The Islamic punishments on a few crimes are the part of the Shari'ah we have to follow. For example the punishment of cutting the hands of the thief is universal as is the capital punishment for murder.
How to answer non-Muslims about marriage of Prophet (sws) with Hazrat Aisha ? Is rajam (stoning) an Islamic punishment justified in this modern era? What should be the attitude of Muslims towards homosexuals in this western society, where they are accepted by law and community?
For our view on the age of Hazrat Aaeshah (rta) at the time of her marriage please refer to: http://www.understanding-islam.com/related/text.aspx?type=question&qid=375
Can the Islamic State punish a non-Muslim citizen who commits offense against a Muslim? For example if a non-Muslim citizen steals a Muslim's property, will the culprit's hand be cut? Or if a non-Muslim citizen commits adultery with a Muslim citizen, will the non-Muslim culprit be sentenced to death (rajam) along with the Muslim culprit?
I am in debate with a non-Muslim lady, who is a well read person. I need to clarify certain issues regarding Islamic punishments, in particular the punishment for fornication. The questions on which I require your answers are:
i. Does the Shari‘ah differentiate between an unmarried, married and a married person who commits adultery while awarding punishment.
ii. In case of a rape victim needing to provide four witnesses to prove her allegations against the rapist, is there any Ijtihad, which makes use of modern medical science (DNA test to confirm identification of the criminal) in absence of failure to produce witnesses?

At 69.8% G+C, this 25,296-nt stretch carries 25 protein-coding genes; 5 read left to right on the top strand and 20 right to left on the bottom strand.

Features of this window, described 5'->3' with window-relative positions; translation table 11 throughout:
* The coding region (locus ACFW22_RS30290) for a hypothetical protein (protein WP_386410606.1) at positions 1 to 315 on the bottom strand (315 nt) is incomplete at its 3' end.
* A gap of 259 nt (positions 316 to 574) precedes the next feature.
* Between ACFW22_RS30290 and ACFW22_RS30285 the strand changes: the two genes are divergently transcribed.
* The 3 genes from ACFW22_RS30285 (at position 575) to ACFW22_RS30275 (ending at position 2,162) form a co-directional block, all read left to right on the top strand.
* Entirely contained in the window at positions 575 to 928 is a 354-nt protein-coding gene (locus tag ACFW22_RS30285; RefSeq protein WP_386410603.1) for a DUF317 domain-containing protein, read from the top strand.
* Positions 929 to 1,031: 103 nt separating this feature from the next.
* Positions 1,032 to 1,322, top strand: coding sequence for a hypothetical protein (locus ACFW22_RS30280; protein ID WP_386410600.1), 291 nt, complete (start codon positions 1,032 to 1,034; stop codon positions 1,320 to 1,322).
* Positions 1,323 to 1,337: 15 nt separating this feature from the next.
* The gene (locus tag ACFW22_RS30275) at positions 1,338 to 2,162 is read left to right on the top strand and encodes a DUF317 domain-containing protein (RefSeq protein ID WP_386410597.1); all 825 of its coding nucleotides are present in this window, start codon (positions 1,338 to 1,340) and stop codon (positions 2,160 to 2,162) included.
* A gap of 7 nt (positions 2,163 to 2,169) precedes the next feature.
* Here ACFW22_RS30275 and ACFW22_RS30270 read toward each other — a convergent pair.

iii. If no, (that is if the victim fails to prove that she was raped due to absence of such witnesses) would the victim of the rape be punished for qadhf (falsely accusing someone of fornication?
The issue of Islamic punishments is a very critical one. There are many questions which arise on the interpretation of traditional scholars in this regard. A contemporary scholar, Mr. Javed Ahmad Ghamidi, after thorough research in the matter, opines that the traditional view is not acceptable owing to various reasons. His research has been published in detail in the Sep2002 issue of the journal. I will answer your question in the light of his findings.…
I live in UK and am trying to dispel some of the misconceptions that I have regarding some sensiytive issues. I was very concerned about the issue on punishment for apostasy. In this regards I came across Mr Shahezad Saleem’s views on the following youtube link: http://www.youtube.com/watch?v=U8Y6WpnFKJM>.
Mr Javed Ahmed Ghamidi’s research on the topic has led him to believe that the Islamic Shari’ah does not prescribe any punishment for the apostates. The prophetic sayings regarding executing those who converted from Islam during his lifetime are not general Shari’ah commandments. They are but an application of the Divine Law regarding the Messengers of God and their direct addressees. What follows is translation of Mr Ghahmidi’s analysis of the issue: